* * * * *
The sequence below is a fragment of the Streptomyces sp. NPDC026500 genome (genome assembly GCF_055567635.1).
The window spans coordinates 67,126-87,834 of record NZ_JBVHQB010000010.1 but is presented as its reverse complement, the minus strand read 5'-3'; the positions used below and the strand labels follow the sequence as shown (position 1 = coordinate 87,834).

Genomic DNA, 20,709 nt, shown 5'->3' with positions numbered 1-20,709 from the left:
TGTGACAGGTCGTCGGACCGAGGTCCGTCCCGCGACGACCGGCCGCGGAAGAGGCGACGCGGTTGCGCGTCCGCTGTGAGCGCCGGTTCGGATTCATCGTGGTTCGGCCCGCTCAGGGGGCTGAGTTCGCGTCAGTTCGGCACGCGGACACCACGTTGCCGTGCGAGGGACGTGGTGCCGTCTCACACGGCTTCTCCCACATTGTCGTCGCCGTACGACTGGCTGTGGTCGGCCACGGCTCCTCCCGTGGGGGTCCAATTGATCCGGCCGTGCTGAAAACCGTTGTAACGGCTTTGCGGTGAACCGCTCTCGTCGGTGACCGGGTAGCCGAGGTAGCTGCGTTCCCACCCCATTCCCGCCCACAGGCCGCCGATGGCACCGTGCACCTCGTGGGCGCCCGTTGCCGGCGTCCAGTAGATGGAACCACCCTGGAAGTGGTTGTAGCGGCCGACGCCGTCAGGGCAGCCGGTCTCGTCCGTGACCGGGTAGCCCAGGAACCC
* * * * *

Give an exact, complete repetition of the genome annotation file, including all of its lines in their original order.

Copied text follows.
The sequence below is a fragment of the Streptomyces sp. NPDC026500 genome (genome assembly GCF_055567635.1).
The window spans coordinates 67,126-87,834 of record NZ_JBVHQB010000010.1 but is presented as its reverse complement, the minus strand read 5'-3'; the positions used below and the strand labels follow the sequence as shown (position 1 = coordinate 87,834).

Genomic DNA, 20,709 nt, shown 5'->3' with positions numbered 1-20,709 from the left:
TGTGACAGGTCGTCGGACCGAGGTCCGTCCCGCGACGACCGGCCGCGGAAGAGGCGACGCGGTTGCGCGTCCGCTGTGAGCGCCGGTTCGGATTCATCGTGGTTCGGCCCGCTCAGGGGGCTGAGTTCGCGTCAGTTCGGCACGCGGACACCACGTTGCCGTGCGAGGGACGTGGTGCCGTCTCACACGGCTTCTCCCACATTGTCGTCGCCGTACGACTGGCTGTGGTCGGCCACGGCTCCTCCCGTGGGGGTCCAATTGATCCGGCCGTGCTGAAAACCGTTGTAACGGCTTTGCGGTGAACCGCTCTCGTCGGTGACCGGGTAGCCGAGGTAGCTGCGTTCCCACCCCATTCCCGCCCACAGGCCGCCGATGGCACCGTGCACCTCGTGGGCGCCCGTTGCCGGCGTCCAGTAGATGGAACCACCCTGGAAGTGGTTGTAGCGGCCGACGCCGTCAGGGCAGCCGGTCTCGTCCGTGACCGGGTAGCCCAGGAACCC